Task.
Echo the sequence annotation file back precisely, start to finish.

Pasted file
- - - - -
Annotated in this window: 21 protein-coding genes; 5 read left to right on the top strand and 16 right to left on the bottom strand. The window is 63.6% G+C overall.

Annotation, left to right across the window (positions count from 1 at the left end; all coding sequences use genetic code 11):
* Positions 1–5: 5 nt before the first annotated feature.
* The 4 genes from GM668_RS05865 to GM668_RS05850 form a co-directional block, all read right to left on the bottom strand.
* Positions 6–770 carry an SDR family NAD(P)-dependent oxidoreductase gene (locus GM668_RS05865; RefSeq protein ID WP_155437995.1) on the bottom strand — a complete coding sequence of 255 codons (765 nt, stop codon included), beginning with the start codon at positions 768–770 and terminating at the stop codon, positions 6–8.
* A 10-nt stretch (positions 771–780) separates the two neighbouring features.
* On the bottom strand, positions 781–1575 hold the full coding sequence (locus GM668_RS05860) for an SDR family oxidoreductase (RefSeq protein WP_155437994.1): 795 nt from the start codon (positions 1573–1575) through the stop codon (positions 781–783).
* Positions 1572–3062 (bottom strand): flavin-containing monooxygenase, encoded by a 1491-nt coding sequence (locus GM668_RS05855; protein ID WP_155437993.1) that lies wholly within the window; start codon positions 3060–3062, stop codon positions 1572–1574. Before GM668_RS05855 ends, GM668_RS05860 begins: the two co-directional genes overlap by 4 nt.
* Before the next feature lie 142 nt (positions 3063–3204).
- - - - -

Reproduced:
Annotated in this window: 21 protein-coding genes; 5 read left to right on the top strand and 16 right to left on the bottom strand. The window is 63.6% G+C overall.

Annotation, left to right across the window (positions count from 1 at the left end; all coding sequences use genetic code 11):
* Positions 1–5: 5 nt before the first annotated feature.
* The 4 genes from GM668_RS05865 to GM668_RS05850 form a co-directional block, all read right to left on the bottom strand.
* Positions 6–770 carry an SDR family NAD(P)-dependent oxidoreductase gene (locus GM668_RS05865; RefSeq protein ID WP_155437995.1) on the bottom strand — a complete coding sequence of 255 codons (765 nt, stop codon included), beginning with the start codon at positions 768–770 and terminating at the stop codon, positions 6–8.
* A 10-nt stretch (positions 771–780) separates the two neighbouring features.
* On the bottom strand, positions 781–1575 hold the full coding sequence (locus GM668_RS05860) for an SDR family oxidoreductase (RefSeq protein WP_155437994.1): 795 nt from the start codon (positions 1573–1575) through the stop codon (positions 781–783).
* Positions 1572–3062 (bottom strand): flavin-containing monooxygenase, encoded by a 1491-nt coding sequence (locus GM668_RS05855; protein ID WP_155437993.1) that lies wholly within the window; start codon positions 3060–3062, stop codon positions 1572–1574. Before GM668_RS05855 ends, GM668_RS05860 begins: the two co-directional genes overlap by 4 nt.
* Before the next feature lie 142 nt (positions 3063–3204).